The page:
I couldn't but help wonder at what type of voter Paul Murphy was trying to appeal to tonight when spoke about having a wide anti-austerity movement in place for the next general election given what appears to be a Labour Party meltdown in the polls.
Now assuming Paul Murphy is appealing to the left I really can’t see why anyone who does the math could be unhappy with the current situation if they are a left wing voter.
Firstly we are borrowing large amounts of money to fund a very high rate of social welfare, costly public services and even for those on the dole massive mortgage protection payments (one of the reasons incidentally the cost of taking up a job is so high). Now to me (and as any regular readers know I am no Labour Party fan boy) the Labour Party is actually doing a good job of protecting their traditional supporters, I think their problem is that at election time they didn’t explain to them what protecting them entailed. The reason Labour are in trouble is they weren’t up front and were populist on this “Labours way not Frankfurt’s way” comes to mind.
So what I would love to know is how we are going to avoid austerity in some form or other. I have heard several proposals mooted from numerous quarters (note while Paul Murphy is mentioned above the below are general proposals from end-austerity supporters I hear regularly and not proposals that I am attributing to Paul Murphy) :
Proposal 1. A Wealth Tax
Large wealth taxes don’t work, with the exception of land and property all other real wealth is easily moved to another jurisdiction. Where a high percentage tax is applied to assets such as land or property is taxed it leads to a vicious spiral in their values as owners are forced to sell to pay the wealth tax buy actual wealthy buyers are reluctant to keep their cash wealth in the jurisdiction to purchase these assets. So in my opinion this can’t work.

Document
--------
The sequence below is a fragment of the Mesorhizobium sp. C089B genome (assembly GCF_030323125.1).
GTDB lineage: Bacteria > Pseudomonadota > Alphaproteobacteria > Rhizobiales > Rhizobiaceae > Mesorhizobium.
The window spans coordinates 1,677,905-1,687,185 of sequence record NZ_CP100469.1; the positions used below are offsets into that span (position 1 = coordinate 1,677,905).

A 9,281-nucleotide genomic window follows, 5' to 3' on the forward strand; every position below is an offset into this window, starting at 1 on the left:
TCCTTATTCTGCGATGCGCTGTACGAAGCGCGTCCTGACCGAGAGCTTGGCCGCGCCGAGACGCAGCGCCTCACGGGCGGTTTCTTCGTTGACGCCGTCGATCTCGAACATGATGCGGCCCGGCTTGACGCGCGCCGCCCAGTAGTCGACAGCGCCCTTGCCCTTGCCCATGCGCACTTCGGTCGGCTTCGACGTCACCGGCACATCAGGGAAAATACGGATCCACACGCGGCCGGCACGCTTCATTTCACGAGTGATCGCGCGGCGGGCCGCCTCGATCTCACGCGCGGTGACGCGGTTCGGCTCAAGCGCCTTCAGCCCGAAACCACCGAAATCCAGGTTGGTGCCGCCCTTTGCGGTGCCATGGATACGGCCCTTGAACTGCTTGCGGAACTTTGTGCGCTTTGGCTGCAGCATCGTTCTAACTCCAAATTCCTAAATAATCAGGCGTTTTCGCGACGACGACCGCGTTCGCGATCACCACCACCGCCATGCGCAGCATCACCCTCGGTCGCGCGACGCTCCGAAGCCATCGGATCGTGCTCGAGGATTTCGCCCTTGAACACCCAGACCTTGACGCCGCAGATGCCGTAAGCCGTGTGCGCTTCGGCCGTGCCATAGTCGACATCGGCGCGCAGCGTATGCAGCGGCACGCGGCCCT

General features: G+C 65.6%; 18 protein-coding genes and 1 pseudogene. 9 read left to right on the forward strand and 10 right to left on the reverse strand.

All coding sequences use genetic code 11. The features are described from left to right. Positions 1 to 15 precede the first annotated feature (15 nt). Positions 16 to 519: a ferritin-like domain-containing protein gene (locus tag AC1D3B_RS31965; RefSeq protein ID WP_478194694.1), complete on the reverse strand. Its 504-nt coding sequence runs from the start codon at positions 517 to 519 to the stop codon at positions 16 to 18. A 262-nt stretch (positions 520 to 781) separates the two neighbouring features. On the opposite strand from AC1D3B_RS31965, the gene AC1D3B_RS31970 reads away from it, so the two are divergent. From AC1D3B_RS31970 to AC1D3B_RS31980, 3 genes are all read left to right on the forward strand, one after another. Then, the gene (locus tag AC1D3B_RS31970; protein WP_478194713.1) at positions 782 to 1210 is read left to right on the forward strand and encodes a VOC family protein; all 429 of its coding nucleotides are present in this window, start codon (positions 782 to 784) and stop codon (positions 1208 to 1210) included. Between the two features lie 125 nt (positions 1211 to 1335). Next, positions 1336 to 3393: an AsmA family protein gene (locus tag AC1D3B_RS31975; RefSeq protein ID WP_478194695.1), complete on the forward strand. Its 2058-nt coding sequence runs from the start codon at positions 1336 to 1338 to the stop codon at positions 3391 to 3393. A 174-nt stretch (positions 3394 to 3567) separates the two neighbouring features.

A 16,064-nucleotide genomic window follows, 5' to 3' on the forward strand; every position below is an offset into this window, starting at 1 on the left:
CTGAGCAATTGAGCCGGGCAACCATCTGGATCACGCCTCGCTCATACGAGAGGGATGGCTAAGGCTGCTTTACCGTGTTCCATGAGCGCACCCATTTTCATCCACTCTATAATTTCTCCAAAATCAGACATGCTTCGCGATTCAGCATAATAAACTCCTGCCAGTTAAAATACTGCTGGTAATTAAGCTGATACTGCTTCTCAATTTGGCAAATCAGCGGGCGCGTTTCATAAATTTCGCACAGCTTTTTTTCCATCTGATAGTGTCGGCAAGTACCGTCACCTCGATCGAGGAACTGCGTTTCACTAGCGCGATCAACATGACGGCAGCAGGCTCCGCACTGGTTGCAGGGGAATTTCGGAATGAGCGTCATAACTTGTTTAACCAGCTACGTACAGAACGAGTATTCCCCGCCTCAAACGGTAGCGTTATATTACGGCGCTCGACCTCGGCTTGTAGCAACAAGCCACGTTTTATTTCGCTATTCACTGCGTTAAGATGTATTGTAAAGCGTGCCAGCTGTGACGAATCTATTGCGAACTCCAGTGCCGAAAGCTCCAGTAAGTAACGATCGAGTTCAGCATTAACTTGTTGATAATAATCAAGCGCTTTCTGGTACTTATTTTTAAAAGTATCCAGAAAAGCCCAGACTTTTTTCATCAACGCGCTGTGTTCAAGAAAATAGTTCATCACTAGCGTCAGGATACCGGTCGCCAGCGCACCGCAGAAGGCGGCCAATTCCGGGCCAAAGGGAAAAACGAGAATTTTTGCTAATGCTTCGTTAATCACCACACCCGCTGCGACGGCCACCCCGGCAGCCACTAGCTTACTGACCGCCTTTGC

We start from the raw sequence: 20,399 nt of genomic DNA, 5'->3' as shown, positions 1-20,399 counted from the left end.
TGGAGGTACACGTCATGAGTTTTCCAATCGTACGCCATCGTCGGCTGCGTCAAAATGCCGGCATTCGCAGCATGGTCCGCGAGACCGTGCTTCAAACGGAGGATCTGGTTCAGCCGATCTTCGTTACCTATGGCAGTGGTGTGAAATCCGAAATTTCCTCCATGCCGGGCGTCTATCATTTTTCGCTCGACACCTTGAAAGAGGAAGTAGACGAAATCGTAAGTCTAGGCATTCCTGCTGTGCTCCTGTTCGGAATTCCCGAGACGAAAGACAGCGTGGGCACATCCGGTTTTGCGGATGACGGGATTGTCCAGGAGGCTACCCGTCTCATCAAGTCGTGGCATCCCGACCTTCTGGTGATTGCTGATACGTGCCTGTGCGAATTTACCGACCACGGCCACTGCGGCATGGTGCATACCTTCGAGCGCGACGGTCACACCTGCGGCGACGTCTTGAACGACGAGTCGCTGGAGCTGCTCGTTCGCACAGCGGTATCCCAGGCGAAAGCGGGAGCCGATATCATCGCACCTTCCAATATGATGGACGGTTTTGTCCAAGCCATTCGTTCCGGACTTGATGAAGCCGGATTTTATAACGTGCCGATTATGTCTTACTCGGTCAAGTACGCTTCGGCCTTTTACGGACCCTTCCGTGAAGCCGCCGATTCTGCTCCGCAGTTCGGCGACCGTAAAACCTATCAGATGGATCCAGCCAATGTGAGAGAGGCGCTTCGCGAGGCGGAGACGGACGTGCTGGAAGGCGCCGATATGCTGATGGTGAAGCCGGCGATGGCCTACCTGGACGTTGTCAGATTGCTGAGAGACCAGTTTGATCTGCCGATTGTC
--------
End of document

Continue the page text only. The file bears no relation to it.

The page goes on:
Proposal 2. The French Style 75% Tax On Profits / high earners
This will just see an exit of privately owned businesses exiting the country, along with high flying professionals and of course high earning sports starts, celebrities, artists etc. such as Gerard Depardu.
Proposal 3. Default On Our Bank Debt
Firstly I will say I was vehemently opposed to the bank guarantee and still am, but the banks don’t owe the money now, the Irish Government does, it borrowed the money, paid off the banks bondholders and now the banks don’t have any obligations on this. So defaulting on debt is all fine except we could face the situation where Irish assets are sized abroad – see the Argentina battleship. Of course the other fly in the ointment is that we as a nation need to borrow a five figure sum every year for our current spending budget deficit, how that proposing default plan to plug this is beyond comprehension as no one in their right mind will loan us money if we default unilaterally. I will say personally that if they want the short sharp shock that not being able to borrow money will bring that we will by default have to introduce the type of austerity that I would advocate. I still think that what is really necessary is to sit back and wait on the bank debt, the ECB will eventually be forced into quantitative easing, it is simple math, and incidentally not something I like, so inflation proofing is still the order of the day.
So all in all austerity is necessary, I might often criticise the government here on this site, but that is not because of austerity, it is because I believe the mix should be more cuts and less taxes. That said though I still support their efforts to reduce our deficit, and I would prefer to pay higher taxes than to see a mish mash of those who would go off on what on unworkable tangents.
What these people need to learn is that no one likes austerity, personally I hate it, and most other people do as well, but I see the need for it because it is necessary to sort out our finances. It is to me like someone having to have open heart surgery, they most likely hate having to have it but know it is necessary if they want to live.
I still think that come the next election a lot of people will still vote for austerity. Certainly in Fine Gale’s case, they never said they wouldn’t follow an austerity programme when running for office the only place they could fall down is on the mix of cuts ‘v’ taxes, and they will get away with blaming Labour for the taxes.
So at the end of this long rant what do I want? Well I would love to see some theories put forward by those who “want to end austerity” put forward that make sound financial sense and not just the usual cries of “tax the rich” or “default on bank debt”.